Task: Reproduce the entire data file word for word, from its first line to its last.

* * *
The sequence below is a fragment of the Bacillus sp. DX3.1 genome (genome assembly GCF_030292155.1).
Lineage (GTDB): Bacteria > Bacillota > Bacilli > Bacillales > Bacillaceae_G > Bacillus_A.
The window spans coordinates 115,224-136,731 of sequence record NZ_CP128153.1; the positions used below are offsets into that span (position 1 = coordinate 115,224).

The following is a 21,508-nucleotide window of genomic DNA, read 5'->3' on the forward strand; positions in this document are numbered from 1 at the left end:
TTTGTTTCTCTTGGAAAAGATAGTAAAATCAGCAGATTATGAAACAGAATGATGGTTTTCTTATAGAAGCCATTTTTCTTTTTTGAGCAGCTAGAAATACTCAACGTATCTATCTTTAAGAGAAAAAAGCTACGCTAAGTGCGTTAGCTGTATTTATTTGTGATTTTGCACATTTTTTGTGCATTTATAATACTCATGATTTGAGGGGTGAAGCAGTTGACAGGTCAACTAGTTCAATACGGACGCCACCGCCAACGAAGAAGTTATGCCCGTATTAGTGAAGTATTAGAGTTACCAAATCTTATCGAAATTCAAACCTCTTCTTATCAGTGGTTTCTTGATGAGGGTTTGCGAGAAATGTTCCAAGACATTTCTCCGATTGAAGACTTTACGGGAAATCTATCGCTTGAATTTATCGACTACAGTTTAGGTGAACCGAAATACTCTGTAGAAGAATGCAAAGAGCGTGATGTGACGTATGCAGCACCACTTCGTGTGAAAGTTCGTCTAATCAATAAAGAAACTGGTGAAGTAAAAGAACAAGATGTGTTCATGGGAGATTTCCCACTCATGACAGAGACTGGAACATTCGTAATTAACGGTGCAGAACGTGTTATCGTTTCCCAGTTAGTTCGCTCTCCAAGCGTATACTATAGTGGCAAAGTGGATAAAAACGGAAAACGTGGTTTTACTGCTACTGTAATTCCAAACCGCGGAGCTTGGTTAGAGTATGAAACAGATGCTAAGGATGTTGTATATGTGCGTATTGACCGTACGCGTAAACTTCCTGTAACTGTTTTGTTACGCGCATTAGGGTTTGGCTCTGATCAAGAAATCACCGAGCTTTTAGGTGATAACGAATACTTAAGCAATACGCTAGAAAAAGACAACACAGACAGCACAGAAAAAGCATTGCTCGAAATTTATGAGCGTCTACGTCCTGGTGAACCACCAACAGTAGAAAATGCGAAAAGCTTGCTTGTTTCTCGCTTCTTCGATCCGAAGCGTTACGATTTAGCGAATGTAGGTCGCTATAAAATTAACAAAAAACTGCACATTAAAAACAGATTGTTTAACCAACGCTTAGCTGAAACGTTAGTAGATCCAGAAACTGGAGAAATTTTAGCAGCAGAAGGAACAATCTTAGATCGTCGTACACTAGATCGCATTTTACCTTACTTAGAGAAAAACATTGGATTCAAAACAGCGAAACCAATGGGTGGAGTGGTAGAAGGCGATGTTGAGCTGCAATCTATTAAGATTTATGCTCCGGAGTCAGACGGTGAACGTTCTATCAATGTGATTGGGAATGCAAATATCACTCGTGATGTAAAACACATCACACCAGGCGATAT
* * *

The sequence below is a fragment of the Bacillus sp. DX3.1 genome (genome assembly GCF_030292155.1).
Lineage (GTDB): Bacteria > Bacillota > Bacilli > Bacillales > Bacillaceae_G > Bacillus_A.
The window spans coordinates 115,224-136,731 of sequence record NZ_CP128153.1; the positions used below are offsets into that span (position 1 = coordinate 115,224).

The following is a 21,508-nucleotide window of genomic DNA, read 5'->3' on the forward strand; positions in this document are numbered from 1 at the left end:
TTTGTTTCTCTTGGAAAAGATAGTAAAATCAGCAGATTATGAAACAGAATGATGGTTTTCTTATAGAAGCCATTTTTCTTTTTTGAGCAGCTAGAAATACTCAACGTATCTATCTTTAAGAGAAAAAAGCTACGCTAAGTGCGTTAGCTGTATTTATTTGTGATTTTGCACATTTTTTGTGCATTTATAATACTCATGATTTGAGGGGTGAAGCAGTTGACAGGTCAACTAGTTCAATACGGACGCCACCGCCAACGAAGAAGTTATGCCCGTATTAGTGAAGTATTAGAGTTACCAAATCTTATCGAAATTCAAACCTCTTCTTATCAGTGGTTTCTTGATGAGGGTTTGCGAGAAATGTTCCAAGACATTTCTCCGATTGAAGACTTTACGGGAAATCTATCGCTTGAATTTATCGACTACAGTTTAGGTGAACCGAAATACTCTGTAGAAGAATGCAAAGAGCGTGATGTGACGTATGCAGCACCACTTCGTGTGAAAGTTCGTCTAATCAATAAAGAAACTGGTGAAGTAAAAGAACAAGATGTGTTCATGGGAGATTTCCCACTCATGACAGAGACTGGAACATTCGTAATTAACGGTGCAGAACGTGTTATCGTTTCCCAGTTAGTTCGCTCTCCAAGCGTATACTATAGTGGCAAAGTGGATAAAAACGGAAAACGTGGTTTTACTGCTACTGTAATTCCAAACCGCGGAGCTTGGTTAGAGTATGAAACAGATGCTAAGGATGTTGTATATGTGCGTATTGACCGTACGCGTAAACTTCCTGTAACTGTTTTGTTACGCGCATTAGGGTTTGGCTCTGATCAAGAAATCACCGAGCTTTTAGGTGATAACGAATACTTAAGCAATACGCTAGAAAAAGACAACACAGACAGCACAGAAAAAGCATTGCTCGAAATTTATGAGCGTCTACGTCCTGGTGAACCACCAACAGTAGAAAATGCGAAAAGCTTGCTTGTTTCTCGCTTCTTCGATCCGAAGCGTTACGATTTAGCGAATGTAGGTCGCTATAAAATTAACAAAAAACTGCACATTAAAAACAGATTGTTTAACCAACGCTTAGCTGAAACGTTAGTAGATCCAGAAACTGGAGAAATTTTAGCAGCAGAAGGAACAATCTTAGATCGTCGTACACTAGATCGCATTTTACCTTACTTAGAGAAAAACATTGGATTCAAAACAGCGAAACCAATGGGTGGAGTGGTAGAAGGCGATGTTGAGCTGCAATCTATTAAGATTTATGCTCCGGAGTCAGACGGTGAACGTTCTATCAATGTGATTGGGAATGCAAATATCACTCGTGATGTAAAACACATCACACCAGGCGATAT